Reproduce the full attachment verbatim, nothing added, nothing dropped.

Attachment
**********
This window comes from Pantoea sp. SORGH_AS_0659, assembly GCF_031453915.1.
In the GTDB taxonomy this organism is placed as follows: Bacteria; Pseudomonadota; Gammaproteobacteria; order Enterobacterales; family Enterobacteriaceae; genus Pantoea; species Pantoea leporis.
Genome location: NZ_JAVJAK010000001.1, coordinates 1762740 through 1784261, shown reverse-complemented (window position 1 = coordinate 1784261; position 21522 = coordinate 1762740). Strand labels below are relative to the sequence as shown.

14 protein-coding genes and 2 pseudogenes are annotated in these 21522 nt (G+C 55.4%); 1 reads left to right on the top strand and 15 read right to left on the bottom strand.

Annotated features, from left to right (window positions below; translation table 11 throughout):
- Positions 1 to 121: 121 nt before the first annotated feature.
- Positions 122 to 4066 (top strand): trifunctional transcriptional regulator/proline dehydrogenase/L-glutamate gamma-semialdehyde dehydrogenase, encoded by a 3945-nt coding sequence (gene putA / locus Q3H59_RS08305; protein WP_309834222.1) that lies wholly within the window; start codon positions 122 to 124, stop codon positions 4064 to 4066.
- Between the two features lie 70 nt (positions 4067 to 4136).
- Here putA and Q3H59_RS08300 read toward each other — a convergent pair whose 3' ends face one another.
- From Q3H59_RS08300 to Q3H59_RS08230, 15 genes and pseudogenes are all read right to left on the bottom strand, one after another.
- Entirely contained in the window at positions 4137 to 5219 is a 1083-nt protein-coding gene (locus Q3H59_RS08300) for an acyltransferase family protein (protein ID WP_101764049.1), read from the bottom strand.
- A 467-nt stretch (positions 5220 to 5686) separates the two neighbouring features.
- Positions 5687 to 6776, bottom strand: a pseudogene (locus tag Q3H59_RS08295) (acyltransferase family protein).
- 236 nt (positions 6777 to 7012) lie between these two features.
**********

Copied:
This window comes from Pantoea sp. SORGH_AS_0659, assembly GCF_031453915.1.
In the GTDB taxonomy this organism is placed as follows: Bacteria; Pseudomonadota; Gammaproteobacteria; order Enterobacterales; family Enterobacteriaceae; genus Pantoea; species Pantoea leporis.
Genome location: NZ_JAVJAK010000001.1, coordinates 1762740 through 1784261, shown reverse-complemented (window position 1 = coordinate 1784261; position 21522 = coordinate 1762740). Strand labels below are relative to the sequence as shown.

14 protein-coding genes and 2 pseudogenes are annotated in these 21522 nt (G+C 55.4%); 1 reads left to right on the top strand and 15 read right to left on the bottom strand.

Annotated features, from left to right (window positions below; translation table 11 throughout):
- Positions 1 to 121: 121 nt before the first annotated feature.
- Positions 122 to 4066 (top strand): trifunctional transcriptional regulator/proline dehydrogenase/L-glutamate gamma-semialdehyde dehydrogenase, encoded by a 3945-nt coding sequence (gene putA / locus Q3H59_RS08305; protein WP_309834222.1) that lies wholly within the window; start codon positions 122 to 124, stop codon positions 4064 to 4066.
- Between the two features lie 70 nt (positions 4067 to 4136).
- Here putA and Q3H59_RS08300 read toward each other — a convergent pair whose 3' ends face one another.
- From Q3H59_RS08300 to Q3H59_RS08230, 15 genes and pseudogenes are all read right to left on the bottom strand, one after another.
- Entirely contained in the window at positions 4137 to 5219 is a 1083-nt protein-coding gene (locus Q3H59_RS08300) for an acyltransferase family protein (protein ID WP_101764049.1), read from the bottom strand.
- A 467-nt stretch (positions 5220 to 5686) separates the two neighbouring features.
- Positions 5687 to 6776, bottom strand: a pseudogene (locus tag Q3H59_RS08295) (acyltransferase family protein).
- 236 nt (positions 6777 to 7012) lie between these two features.